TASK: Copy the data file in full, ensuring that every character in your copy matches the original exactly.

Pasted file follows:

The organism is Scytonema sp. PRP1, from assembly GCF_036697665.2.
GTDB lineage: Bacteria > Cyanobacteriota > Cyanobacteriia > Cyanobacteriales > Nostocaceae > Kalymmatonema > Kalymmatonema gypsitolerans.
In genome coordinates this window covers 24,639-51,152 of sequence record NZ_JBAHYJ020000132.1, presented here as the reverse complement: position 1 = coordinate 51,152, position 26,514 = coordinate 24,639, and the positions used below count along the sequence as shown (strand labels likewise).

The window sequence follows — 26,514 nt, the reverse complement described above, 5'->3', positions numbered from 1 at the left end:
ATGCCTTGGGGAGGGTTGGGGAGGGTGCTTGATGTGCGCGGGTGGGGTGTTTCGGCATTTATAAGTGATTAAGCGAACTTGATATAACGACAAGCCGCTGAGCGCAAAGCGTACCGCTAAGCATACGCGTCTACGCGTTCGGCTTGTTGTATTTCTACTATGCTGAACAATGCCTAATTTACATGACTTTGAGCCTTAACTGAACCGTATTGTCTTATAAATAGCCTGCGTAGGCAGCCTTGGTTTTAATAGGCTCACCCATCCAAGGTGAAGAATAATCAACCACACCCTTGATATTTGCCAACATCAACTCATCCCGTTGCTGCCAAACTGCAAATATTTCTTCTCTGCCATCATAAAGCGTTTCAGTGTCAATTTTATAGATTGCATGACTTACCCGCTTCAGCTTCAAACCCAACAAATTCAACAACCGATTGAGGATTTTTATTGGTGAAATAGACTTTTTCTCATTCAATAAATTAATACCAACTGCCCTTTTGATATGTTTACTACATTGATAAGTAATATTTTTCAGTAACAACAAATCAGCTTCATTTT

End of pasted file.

The organism is Scytonema sp. PRP1, from assembly GCF_036697665.2.
GTDB lineage: Bacteria > Cyanobacteriota > Cyanobacteriia > Cyanobacteriales > Nostocaceae > Kalymmatonema > Kalymmatonema gypsitolerans.
In genome coordinates this window covers 24,639-51,152 of sequence record NZ_JBAHYJ020000132.1, presented here as the reverse complement: position 1 = coordinate 51,152, position 26,514 = coordinate 24,639, and the positions used below count along the sequence as shown (strand labels likewise).

The window sequence follows — 26,514 nt, the reverse complement described above, 5'->3', positions numbered from 1 at the left end:
ATGCCTTGGGGAGGGTTGGGGAGGGTGCTTGATGTGCGCGGGTGGGGTGTTTCGGCATTTATAAGTGATTAAGCGAACTTGATATAACGACAAGCCGCTGAGCGCAAAGCGTACCGCTAAGCATACGCGTCTACGCGTTCGGCTTGTTGTATTTCTACTATGCTGAACAATGCCTAATTTACATGACTTTGAGCCTTAACTGAACCGTATTGTCTTATAAATAGCCTGCGTAGGCAGCCTTGGTTTTAATAGGCTCACCCATCCAAGGTGAAGAATAATCAACCACACCCTTGATATTTGCCAACATCAACTCATCCCGTTGCTGCCAAACTGCAAATATTTCTTCTCTGCCATCATAAAGCGTTTCAGTGTCAATTTTATAGATTGCATGACTTACCCGCTTCAGCTTCAAACCCAACAAATTCAACAACCGATTGAGGATTTTTATTGGTGAAATAGACTTTTTCTCATTCAATAAATTAATACCAACTGCCCTTTTGATATGTTTACTACATTGATAAGTAATATTTTTCAGTAACAACAAATCAGCTTCATTTT